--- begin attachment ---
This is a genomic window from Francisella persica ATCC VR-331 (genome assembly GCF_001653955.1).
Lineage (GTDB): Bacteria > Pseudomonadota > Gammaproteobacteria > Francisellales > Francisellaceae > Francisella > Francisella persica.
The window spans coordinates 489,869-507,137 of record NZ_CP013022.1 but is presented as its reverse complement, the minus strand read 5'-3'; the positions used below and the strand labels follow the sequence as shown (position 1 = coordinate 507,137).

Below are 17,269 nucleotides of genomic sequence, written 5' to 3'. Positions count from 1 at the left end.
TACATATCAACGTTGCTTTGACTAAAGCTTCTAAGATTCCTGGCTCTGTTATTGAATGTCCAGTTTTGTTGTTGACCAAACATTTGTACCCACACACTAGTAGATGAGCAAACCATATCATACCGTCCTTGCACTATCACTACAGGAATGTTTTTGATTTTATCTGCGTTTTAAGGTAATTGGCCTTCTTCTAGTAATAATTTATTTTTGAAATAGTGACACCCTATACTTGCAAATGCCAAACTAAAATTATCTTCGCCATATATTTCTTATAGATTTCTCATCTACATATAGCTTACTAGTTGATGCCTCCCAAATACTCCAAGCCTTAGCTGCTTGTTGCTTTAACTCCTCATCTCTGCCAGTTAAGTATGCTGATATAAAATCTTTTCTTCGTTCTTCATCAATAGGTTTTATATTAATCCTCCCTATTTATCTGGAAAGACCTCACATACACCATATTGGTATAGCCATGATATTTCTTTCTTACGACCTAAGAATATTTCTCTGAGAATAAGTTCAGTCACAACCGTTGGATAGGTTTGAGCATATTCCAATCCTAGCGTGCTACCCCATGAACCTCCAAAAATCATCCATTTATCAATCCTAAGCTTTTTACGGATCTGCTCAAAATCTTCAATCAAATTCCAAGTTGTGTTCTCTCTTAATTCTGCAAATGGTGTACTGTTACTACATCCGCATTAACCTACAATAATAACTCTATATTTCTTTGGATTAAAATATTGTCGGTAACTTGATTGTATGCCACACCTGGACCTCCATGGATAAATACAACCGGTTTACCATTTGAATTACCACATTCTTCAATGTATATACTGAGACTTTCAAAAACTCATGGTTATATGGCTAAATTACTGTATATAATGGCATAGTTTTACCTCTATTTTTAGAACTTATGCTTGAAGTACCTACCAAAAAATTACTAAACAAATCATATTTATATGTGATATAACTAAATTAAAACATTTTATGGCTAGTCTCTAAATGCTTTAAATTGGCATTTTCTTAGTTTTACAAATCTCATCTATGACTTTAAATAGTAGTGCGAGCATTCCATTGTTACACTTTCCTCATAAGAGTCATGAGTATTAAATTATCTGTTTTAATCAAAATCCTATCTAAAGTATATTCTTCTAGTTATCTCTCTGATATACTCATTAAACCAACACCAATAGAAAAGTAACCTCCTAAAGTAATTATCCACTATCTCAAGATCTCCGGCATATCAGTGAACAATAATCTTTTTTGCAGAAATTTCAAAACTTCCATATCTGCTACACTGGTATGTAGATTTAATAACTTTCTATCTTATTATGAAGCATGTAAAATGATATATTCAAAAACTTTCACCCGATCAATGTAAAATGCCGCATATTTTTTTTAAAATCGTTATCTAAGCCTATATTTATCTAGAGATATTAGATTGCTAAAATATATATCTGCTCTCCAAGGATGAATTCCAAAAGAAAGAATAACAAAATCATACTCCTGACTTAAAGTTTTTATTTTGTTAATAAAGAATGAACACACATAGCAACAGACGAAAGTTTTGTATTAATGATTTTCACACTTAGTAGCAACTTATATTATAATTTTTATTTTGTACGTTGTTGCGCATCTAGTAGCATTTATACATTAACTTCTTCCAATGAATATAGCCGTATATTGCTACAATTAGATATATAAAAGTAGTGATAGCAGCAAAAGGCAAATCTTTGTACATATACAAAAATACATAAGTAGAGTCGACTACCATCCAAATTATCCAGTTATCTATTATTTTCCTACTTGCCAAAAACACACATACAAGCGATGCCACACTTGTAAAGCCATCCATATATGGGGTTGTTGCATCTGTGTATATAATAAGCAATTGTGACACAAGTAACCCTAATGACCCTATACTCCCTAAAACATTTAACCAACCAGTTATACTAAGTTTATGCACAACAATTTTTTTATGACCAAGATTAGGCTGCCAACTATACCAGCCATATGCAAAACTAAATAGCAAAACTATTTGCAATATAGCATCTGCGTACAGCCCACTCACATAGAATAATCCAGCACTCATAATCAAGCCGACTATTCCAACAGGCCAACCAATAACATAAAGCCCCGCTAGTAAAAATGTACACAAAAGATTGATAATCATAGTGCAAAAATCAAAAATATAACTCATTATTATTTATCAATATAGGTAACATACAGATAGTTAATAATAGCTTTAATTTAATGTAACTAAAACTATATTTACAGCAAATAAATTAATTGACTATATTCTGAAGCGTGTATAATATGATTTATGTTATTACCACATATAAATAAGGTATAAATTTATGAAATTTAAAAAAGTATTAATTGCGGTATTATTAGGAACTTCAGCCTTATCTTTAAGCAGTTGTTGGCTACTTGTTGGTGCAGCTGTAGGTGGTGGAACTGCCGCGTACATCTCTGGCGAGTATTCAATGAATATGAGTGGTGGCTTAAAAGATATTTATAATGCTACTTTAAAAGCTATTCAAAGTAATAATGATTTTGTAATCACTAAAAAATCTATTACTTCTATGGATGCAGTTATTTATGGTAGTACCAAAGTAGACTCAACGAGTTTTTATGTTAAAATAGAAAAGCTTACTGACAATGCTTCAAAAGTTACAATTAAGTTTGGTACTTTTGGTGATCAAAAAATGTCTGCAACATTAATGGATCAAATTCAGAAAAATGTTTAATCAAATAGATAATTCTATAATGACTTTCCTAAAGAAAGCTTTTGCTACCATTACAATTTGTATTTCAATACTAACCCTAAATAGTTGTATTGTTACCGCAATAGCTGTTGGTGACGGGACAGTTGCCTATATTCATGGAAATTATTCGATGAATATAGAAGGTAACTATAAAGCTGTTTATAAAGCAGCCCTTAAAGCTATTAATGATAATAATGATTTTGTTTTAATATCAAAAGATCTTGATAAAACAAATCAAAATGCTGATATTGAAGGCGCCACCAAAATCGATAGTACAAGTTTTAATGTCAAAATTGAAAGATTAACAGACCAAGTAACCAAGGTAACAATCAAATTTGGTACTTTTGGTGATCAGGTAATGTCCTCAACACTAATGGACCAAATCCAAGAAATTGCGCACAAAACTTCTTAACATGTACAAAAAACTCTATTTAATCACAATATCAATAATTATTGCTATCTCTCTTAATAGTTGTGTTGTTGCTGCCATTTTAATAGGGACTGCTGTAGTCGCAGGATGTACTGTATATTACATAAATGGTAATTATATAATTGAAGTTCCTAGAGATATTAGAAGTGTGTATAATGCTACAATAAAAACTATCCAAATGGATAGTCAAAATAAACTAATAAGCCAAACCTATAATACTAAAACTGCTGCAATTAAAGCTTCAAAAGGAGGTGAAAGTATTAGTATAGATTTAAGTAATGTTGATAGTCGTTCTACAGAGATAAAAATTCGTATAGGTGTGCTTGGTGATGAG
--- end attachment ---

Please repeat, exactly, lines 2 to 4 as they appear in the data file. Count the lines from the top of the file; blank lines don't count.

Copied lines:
Lineage (GTDB): Bacteria > Pseudomonadota > Gammaproteobacteria > Francisellales > Francisellaceae > Francisella > Francisella persica.
The window spans coordinates 489,869-507,137 of record NZ_CP013022.1 but is presented as its reverse complement, the minus strand read 5'-3'; the positions used below and the strand labels follow the sequence as shown (position 1 = coordinate 507,137).

Below are 17,269 nucleotides of genomic sequence, written 5' to 3'. Positions count from 1 at the left end.